Jose Mourinho is in a funny position at present. This time not with the owners of MUFC, but with the fans. As recent as last week, Jose was seen by the sky cameras, shushing his lips, aimed at the fans for booing Lukaku’s recent performance and the substitution of Marcus Rashford for the eventual match winner, Tony Martial.
Now Jose is telling people to stay calm, relax and trust him, which is fine. The problem their is while all the time United were swatting away teams in the early season by the 4 goal margins, just lately, performances have been a little hard to come by.
The missing Paul Pogba, has caused a difference in the set up of the side. But lets not take anything away from the team as it has been a massive improvement on the last four years, domestically, I digress. The atmosphere at Old Trafford has reportedly become a talking point, first with the boo’s and now with Jose, touching on it with his programme notes.
Now here’s the thing. The problem with top-flight football is that with all the money circulating in football at the moment, the common football fan can no longer afford to watch their local Premier League side week in, week out. Thomas Cook, and other ventures such as Seatwave etc, buy up the tickets that are left on general sale, and sell them on at a hefty price to anyone who’s interested.
Don’t get me wrong, there is always a bulk of fans that will be season ticket holders, the rest though is a free for all. United’s away support is brilliant. Singing from the first minute to the last. Recent seasons though at Old Trafford have showed that there is a decline in a rigorous home support. An early goal is always a plus, but of that doesn’t come, the Stretford End, which has grown in executive capacity, begin to grow restless.
United introduced a singing section. An experiment in which to improve the atmosphere at home matches. The acoustics were also looked at. Top of the range PA systems put in place. Unfortunately, at the moment there just doesn’t seem to be the same vibrant atmosphere for home matches.
Millions of people flock to the UK every year to visit various places of interest. Theme parks, castles, zoos, art galleries and other historical hot spots all come under the same description, they are tourist attractions. Add to this list now some Premier League football stadiums. With stadia growing bigger by the decade, the demand to put bums on seats increases, and it seems that any old (or young) bum will do!
Manchester United have had a capacity of around 75,000 now for about ten seasons and, apart from the odd League Cup tie against lower league opposition, tend to sell out week in week out. Now Mr Owner/Chairman will be rubbing his hands together at the thought of pound notes lining his pockets from the masses of people in attendance, but how many are actual locals, UK citizens even? A large proportion of people will be season ticket holders, then followed by members and finally general sale, the real free for all. People from all over the world sitting side by side in unison cheering on their heroes. So does it really matter where the money comes from as long as someone buys the ticket?
Like Manchester United, Arsenal also pretty much sell out every game at their beautifully designed Emirates stadium. 60 odd thousand Wenger in/out punters all parting with some serious cash to watch The Gunners shed blood sweat and tears to finish… 4th. Large sections of the crowd are dominated by tourists from all over the world. Many of these day trippers are paying ridiculously over the top for tickets which at face value sell for no more than £60.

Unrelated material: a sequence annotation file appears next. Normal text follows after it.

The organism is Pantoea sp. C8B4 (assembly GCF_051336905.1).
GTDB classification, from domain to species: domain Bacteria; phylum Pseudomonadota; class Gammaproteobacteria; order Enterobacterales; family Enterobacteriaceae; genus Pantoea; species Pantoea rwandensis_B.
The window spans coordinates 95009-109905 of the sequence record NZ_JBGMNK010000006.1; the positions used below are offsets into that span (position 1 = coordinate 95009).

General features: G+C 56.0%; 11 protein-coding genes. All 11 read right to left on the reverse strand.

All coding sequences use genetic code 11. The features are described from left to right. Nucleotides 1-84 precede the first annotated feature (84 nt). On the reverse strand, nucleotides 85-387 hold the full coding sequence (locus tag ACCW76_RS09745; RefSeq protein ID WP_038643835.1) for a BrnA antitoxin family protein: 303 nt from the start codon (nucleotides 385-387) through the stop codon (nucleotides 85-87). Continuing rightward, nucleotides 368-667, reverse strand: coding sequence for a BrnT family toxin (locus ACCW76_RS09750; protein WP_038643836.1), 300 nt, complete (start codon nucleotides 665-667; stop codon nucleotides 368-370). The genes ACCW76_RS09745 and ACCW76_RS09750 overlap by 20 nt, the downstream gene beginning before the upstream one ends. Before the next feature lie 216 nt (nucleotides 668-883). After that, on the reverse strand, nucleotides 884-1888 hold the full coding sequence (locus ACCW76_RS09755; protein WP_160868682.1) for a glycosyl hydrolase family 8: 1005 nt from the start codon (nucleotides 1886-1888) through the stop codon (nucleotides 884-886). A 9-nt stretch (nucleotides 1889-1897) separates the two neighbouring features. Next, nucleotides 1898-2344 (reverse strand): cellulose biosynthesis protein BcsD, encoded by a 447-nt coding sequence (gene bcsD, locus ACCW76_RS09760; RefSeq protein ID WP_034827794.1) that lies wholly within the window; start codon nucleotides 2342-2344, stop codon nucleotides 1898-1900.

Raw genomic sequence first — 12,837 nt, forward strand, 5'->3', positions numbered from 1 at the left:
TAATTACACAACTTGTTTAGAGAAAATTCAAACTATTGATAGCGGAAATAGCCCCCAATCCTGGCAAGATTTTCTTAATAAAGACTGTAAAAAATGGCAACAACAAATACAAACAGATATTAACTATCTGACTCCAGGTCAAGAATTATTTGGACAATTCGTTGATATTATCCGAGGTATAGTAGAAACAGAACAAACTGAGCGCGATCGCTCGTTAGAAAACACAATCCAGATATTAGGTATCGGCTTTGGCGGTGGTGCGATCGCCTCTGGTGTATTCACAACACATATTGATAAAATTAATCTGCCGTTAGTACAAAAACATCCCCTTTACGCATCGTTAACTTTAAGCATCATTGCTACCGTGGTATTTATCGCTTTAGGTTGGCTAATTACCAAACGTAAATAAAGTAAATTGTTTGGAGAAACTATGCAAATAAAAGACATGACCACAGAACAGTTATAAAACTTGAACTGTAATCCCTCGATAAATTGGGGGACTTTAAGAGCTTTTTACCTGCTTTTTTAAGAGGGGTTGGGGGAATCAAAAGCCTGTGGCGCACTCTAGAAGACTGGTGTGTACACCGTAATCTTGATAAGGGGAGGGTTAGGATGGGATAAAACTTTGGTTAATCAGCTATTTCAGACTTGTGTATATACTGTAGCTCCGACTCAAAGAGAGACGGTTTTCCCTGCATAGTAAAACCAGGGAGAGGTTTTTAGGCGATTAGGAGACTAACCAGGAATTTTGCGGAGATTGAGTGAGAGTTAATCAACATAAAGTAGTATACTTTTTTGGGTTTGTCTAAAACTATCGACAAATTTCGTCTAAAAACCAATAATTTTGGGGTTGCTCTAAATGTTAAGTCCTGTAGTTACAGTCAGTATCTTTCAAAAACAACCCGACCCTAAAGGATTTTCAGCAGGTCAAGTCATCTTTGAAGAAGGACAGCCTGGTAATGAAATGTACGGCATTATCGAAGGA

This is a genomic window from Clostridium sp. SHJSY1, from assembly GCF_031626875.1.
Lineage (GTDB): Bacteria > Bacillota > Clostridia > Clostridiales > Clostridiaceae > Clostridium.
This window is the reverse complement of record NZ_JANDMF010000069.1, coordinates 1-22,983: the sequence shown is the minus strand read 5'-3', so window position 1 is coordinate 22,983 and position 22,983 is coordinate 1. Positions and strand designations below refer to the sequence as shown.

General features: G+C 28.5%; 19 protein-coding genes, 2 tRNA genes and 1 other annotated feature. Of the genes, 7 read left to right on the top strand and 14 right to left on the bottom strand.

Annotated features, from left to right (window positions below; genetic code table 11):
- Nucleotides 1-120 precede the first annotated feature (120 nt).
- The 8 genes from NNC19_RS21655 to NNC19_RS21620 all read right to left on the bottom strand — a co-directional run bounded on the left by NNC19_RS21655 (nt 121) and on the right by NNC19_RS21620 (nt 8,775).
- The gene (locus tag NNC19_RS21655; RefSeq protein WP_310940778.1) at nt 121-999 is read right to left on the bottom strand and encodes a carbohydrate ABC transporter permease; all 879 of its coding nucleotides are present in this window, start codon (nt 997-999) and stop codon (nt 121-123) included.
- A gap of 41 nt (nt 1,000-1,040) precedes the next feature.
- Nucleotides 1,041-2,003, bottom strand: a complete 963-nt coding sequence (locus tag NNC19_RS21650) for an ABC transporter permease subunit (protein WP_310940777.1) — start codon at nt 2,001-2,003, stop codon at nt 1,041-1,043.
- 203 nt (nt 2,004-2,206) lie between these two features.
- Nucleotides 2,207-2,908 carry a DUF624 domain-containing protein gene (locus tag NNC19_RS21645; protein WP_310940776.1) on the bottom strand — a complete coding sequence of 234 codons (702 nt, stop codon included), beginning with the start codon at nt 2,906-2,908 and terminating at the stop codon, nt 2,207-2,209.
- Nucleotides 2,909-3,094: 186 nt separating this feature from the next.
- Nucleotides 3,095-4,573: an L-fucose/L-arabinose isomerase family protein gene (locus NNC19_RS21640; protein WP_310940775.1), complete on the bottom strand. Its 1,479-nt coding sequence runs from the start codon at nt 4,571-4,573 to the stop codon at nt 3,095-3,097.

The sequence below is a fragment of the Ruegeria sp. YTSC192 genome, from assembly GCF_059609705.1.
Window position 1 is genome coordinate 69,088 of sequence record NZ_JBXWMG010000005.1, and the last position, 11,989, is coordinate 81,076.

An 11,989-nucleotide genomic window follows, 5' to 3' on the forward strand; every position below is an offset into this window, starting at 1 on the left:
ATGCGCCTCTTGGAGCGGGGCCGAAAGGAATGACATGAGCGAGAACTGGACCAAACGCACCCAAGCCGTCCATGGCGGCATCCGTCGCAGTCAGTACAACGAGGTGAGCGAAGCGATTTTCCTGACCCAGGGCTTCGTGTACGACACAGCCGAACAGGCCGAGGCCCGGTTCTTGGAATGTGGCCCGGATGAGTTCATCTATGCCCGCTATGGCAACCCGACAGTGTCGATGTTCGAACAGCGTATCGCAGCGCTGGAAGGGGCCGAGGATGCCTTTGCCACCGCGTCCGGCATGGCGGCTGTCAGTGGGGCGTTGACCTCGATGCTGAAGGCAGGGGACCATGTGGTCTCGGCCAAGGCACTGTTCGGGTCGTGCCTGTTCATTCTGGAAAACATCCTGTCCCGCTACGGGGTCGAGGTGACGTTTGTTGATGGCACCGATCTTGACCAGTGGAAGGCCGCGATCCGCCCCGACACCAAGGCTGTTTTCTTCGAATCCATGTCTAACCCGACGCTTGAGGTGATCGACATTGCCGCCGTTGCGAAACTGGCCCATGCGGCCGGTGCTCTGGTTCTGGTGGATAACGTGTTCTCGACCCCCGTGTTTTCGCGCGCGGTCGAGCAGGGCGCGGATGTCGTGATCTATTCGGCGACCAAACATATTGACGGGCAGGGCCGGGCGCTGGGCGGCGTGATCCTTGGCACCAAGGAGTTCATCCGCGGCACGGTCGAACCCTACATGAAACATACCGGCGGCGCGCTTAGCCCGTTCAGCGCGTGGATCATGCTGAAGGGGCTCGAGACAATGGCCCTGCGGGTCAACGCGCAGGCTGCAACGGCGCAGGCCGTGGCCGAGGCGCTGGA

Anfield last season, saw the completion of the new main stand taking the capacity to over 54,000. As recent as last season following their defeat to Championship club Wolves in the FA Cup, a fans video had gone viral, airing his displeasure of atmosphere in top-flight games. His points made were again around too many day trippers who are not that interested in how Liverpool were performing, just posing for selfies and making sure they had their half and half scarfs as a token reminder of said day. Again, to the football club itself, do they really care who sits in the seat as long as someone does?
West Ham have moved into their nice shiny new pad in the summer 0f 2016 and having experienced it myself, can vouch for them joining the dreaded 50k club. As a recurring theme for this post, it seems that any club whose capacity exceeds the 50,000 seats mark, tends to have the day tripper stamp all over it. One unhappy Hammer commented on BT Sport Football that there was a lad sat in front of him in the Home supporters end wearing a Barcelona shirt and dabbing every time Manchester City scored! This was during last seasons 0-5 defeat in the FA cup. Now had this been at Upton Park, I’m pretty sure this would not have been tolerated!
The only Premier League team, and a possible exception to the rule is Newcastle United. With a capacity of 52,000 and being the only team in the city helps. The majority of the crowd on home games are fanatical Geordies, mainly non-t-shirt wearing ones at that!
So beware Tottenham and Chelsea. Both are expanding their stadiums over the 50k mark and into major day tripper territory. Rumours circulating as I write this are that a large number of attendees at the currently small Stamford Bridge are already day trippers, although not to be confirmed! Having spoken to many Spurs fans who say a full White Hart Lane on match day was a brilliant cacophony of noise, they hope that by making their stadium bigger, although financially makes sense, doesn’t dilute the atmosphere. We wait and see. Money’s money at the end of the day, and as long as the turnstiles are turning and the seats are filling, I don’t suppose the top brass will really care who sits in them.